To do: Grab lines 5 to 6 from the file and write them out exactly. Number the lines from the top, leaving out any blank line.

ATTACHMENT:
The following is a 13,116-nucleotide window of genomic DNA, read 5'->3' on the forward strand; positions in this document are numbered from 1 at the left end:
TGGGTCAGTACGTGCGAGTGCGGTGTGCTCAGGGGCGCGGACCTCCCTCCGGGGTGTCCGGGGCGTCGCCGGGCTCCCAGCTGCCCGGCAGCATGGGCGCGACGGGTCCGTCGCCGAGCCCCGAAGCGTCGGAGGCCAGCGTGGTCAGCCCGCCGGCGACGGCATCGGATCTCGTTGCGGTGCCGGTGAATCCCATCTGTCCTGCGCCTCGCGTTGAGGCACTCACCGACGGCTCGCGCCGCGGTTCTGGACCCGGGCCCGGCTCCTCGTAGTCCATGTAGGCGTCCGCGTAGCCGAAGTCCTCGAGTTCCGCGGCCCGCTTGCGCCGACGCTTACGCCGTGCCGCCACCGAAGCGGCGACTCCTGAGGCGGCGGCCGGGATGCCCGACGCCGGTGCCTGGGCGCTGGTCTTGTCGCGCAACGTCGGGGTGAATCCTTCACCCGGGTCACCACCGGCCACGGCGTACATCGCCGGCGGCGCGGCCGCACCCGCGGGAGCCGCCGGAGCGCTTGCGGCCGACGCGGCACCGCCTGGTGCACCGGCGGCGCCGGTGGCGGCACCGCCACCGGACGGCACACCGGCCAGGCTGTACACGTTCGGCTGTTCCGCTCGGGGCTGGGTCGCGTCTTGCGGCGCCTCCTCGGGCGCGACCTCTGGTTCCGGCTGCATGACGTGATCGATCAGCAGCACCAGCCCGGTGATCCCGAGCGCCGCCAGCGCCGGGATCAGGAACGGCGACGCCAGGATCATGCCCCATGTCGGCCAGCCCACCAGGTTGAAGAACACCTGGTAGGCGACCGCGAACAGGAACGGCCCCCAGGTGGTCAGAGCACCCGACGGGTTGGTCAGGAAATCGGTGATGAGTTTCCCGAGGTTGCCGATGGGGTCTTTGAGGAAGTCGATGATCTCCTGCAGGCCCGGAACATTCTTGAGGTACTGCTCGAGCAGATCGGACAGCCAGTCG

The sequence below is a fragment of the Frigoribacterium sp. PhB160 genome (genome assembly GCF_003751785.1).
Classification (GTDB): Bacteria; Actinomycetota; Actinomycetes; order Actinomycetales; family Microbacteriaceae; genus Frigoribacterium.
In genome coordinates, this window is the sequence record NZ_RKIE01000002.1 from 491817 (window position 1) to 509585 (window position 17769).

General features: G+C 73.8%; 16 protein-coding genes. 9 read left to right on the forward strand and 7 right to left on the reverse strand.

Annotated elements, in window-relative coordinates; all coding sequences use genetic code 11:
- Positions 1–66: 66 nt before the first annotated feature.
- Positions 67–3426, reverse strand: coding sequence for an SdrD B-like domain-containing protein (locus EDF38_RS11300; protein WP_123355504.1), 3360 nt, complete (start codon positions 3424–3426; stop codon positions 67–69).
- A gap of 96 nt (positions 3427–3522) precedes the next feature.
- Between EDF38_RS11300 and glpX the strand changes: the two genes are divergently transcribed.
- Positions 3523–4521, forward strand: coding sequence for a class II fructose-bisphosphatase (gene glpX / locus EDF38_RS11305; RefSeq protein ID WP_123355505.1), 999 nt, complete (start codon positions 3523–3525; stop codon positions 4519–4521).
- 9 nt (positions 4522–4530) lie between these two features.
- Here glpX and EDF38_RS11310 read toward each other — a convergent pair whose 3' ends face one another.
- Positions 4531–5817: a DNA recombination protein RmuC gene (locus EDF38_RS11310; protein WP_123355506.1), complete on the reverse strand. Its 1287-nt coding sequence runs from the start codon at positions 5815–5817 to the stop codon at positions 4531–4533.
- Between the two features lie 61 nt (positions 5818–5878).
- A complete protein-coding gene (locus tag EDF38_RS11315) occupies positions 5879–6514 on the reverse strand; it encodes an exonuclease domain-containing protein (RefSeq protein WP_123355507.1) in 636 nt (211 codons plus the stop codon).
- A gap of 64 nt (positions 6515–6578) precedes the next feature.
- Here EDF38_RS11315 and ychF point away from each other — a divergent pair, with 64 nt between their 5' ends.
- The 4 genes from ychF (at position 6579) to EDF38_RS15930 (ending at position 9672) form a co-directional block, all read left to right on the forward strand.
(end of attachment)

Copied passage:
In genome coordinates, this window is the sequence record NZ_RKIE01000002.1 from 491817 (window position 1) to 509585 (window position 17769).

General features: G+C 73.8%; 16 protein-coding genes. 9 read left to right on the forward strand and 7 right to left on the reverse strand.